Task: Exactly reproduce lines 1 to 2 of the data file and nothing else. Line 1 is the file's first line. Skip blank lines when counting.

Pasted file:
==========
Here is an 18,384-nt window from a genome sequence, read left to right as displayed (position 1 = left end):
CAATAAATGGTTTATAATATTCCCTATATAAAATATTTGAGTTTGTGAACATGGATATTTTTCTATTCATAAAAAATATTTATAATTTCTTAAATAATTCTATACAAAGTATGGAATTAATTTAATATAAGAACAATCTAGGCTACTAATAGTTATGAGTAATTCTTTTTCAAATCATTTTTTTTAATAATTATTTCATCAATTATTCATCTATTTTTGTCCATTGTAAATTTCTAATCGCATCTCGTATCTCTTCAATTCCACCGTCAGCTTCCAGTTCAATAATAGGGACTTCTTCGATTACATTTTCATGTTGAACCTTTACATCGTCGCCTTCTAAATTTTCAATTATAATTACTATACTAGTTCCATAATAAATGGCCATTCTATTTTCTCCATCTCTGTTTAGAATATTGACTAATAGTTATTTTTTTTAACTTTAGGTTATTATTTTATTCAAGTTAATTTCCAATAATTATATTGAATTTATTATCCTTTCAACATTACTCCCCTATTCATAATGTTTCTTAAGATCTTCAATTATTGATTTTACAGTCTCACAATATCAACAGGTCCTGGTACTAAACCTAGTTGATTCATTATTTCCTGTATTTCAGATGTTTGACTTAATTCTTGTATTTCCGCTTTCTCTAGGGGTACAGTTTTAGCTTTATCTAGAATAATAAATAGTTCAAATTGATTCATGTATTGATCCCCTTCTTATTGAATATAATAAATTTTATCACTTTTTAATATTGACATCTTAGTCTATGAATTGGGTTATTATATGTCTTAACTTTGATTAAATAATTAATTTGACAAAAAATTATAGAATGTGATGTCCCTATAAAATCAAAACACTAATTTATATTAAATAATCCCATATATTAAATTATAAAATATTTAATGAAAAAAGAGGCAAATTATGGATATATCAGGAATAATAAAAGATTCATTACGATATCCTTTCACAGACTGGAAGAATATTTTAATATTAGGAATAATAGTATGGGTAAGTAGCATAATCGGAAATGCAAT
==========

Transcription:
Here is an 18,384-nt window from a genome sequence, read left to right as displayed (position 1 = left end):
CAATAAATGGTTTATAATATTCCCTATATAAAATATTTGAGTTTGTGAACATGGATATTTTTCTATTCATAAAAAATATTTATAATTTCTTAAATAATTCTATACAAAGTATGGAATTAATTTAATATAAGAACAATCTAGGCTACTAATAGTTATGAGTAATTCTTTTTCAAATCATTTTTTTTAATAATTATTTCATCAATTATTCATCTATTTTTGTCCATTGTAAATTTCTAATCGCATCTCGTATCTCTTCAATTCCACCGTCAGCTTCCAGTTCAATAATAGGGACTTCTTCGATTACATTTTCATGTTGAACCTTTACATCGTCGCCTTCTAAATTTTCAATTATAATTACTATACTAGTTCCATAATAAATGGCCATTCTATTTTCTCCATCTCTGTTTAGAATATTGACTAATAGTTATTTTTTTTAACTTTAGGTTATTATTTTATTCAAGTTAATTTCCAATAATTATATTGAATTTATTATCCTTTCAACATTACTCCCCTATTCATAATGTTTCTTAAGATCTTCAATTATTGATTTTACAGTCTCACAATATCAACAGGTCCTGGTACTAAACCTAGTTGATTCATTATTTCCTGTATTTCAGATGTTTGACTTAATTCTTGTATTTCCGCTTTCTCTAGGGGTACAGTTTTAGCTTTATCTAGAATAATAAATAGTTCAAATTGATTCATGTATTGATCCCCTTCTTATTGAATATAATAAATTTTATCACTTTTTAATATTGACATCTTAGTCTATGAATTGGGTTATTATATGTCTTAACTTTGATTAAATAATTAATTTGACAAAAAATTATAGAATGTGATGTCCCTATAAAATCAAAACACTAATTTATATTAAATAATCCCATATATTAAATTATAAAATATTTAATGAAAAAAGAGGCAAATTATGGATATATCAGGAATAATAAAAGATTCATTACGATATCCTTTCACAGACTGGAAGAATATTTTAATATTAGGAATAATAGTATGGGTAAGTAGCATAATCGGAAATGCAAT